the sides. Long slow cooking is needed to melt the suet before the flour particles open up
to receive the fat. If it cooks too quickly your pudding will be hard. Once the steaming
period ends, remove the mold and lift the lid carefully. Let it stand for a moment or two
so the steam dissipates. This will lessen the chance of the pudding cracking when you
unmold it onto your serving tray. To do it up right, heat brandy and carefully ignite it to
pour over the pudding, and do your Mrs. Cratchit number to the ooh's and ah's of your
1 cup chopped suet
1/4 pound golden raisins
1/4 pound raisins
1/4 pound currants
1/4 pound cran-raisins (if available-if not use more currants)
1/4 pound chopped citron
1/2 cup flour
1 1/2 tsp. freshly ground nutmeg
1 1/2 tsp. ground cinnamon
3/4 tsp. ground mace
1/2 tsp. salt
1/4 cup brown sugar, packed
3 eggs, separated
1 egg yolk
2 tbsp. heavy cream
1/4 C brandy
1 tsp. vanilla
1/2 C dry bread crumbs
Generously butter a 2 quart pudding mold and sprinkle with granulated sugar. Set aside.
In a bowl, combine chopped suit, raisins, currants, cran-raisins and citron in a large
bowl. Stir in about 1/4 cup of the flour.
Combine the remaining flour with the nutmeg, cinnamon, mace, salt and sugar. Stir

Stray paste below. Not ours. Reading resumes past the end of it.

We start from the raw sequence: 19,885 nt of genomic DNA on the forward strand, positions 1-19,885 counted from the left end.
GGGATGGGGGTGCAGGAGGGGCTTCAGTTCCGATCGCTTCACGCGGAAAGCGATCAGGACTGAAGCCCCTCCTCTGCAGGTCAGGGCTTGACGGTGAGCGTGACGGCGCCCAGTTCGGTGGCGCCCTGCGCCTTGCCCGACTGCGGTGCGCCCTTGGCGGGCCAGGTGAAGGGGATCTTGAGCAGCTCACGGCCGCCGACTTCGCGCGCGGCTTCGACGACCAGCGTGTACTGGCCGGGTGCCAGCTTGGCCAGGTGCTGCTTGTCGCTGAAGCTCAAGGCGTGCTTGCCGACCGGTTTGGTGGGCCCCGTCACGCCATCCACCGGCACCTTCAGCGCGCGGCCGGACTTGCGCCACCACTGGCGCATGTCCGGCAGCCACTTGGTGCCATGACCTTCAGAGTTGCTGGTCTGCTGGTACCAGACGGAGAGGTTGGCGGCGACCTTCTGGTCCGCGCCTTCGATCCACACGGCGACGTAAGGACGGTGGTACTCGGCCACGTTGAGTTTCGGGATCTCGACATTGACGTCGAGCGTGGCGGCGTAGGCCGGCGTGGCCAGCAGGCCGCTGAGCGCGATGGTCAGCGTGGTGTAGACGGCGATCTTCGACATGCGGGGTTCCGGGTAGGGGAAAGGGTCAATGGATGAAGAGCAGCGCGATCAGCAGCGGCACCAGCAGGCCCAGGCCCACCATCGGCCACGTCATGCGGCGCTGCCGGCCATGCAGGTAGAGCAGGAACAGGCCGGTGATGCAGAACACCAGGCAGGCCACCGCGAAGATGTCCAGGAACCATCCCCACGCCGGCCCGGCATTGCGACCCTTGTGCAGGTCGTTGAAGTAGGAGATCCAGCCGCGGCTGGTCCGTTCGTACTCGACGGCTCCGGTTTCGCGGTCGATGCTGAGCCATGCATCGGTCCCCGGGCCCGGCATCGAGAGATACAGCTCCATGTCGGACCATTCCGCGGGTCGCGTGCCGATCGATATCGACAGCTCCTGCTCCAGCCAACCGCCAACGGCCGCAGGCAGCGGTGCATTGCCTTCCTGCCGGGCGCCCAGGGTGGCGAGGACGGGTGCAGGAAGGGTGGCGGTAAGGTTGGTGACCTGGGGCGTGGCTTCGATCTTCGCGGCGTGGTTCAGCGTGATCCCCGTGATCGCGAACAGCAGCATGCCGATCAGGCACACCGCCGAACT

into the suet mixture. Beat the egg yolks in a small bowl. Add the cream, vanilla and
1/4 C brandy. Stir into the suet mixture and then fold in the bread crumbs. Beat the egg
whites until stiff and fold into the suet mixture. Spoon mixture into the prepared mold,
pressing down lightly. Put the lid on the mold and clamp down tightly. Place the mold
on trivet in kettle. Add boiling water to within 1 inch of the top of the mold. Cover the
kettle and place over high heat until steam begins to escape. Reduce heat to low and
steam for six hours, adding boiling water as needed. Lift mold from kettle. Remove lid
and let excess steam vent. Unmold onto a serving platter. Heat 1/4 cup brandy in small
saucepan. Ignite and pour over the pudding just before serving. If you are going to hold
the pudding for a time, cool completely, sprinkle with brandy and store, well-wrapped
in a cool place. Before serving, return pudding to mold and steam for two hours.
Makes 12 servings.
Serve alongside the pudding hard sauce or senior wrangler sauce.
4 oz. unsalted butter
1 cup confectioners sugar
1 tsp. vanilla**
heavy cream or milk to consistency.
** you can add lots of other things to this: grated orange rind and a tsp. of the juice;
grated lemon rind and a tsp. of the juice; strong espresso coffee; a bit of brandy or brandy
flavoring; a bit of rum or rum flavoring.
Soften the butter and beat into it the sugar. Add flavorings and enough heavy cream or
milk to solidify the mass. Pack into a mold that has been lined with Saran wrap and
chill. Unmold on a plate to serve.
Senior Wrangler Sauce (Brandy Butter)
3 oz. unsalted butter
4 tbsp. superfine sugar
3 tbsp. brandy.
Cream the butter until completely white in color. Beat in the sugar a bit at a time,
beating constantly. Then add the brandy a bit at the time, taking care that the mixture
does not curdle. It should be white and foamy. Pile up in a pretty mound on a serving
plate to harden. Alternately, you can line an 8x8 pan with Saran wrap and pack the
butter into it. When it hardens, cut into cubes and pile in a pretty bowl.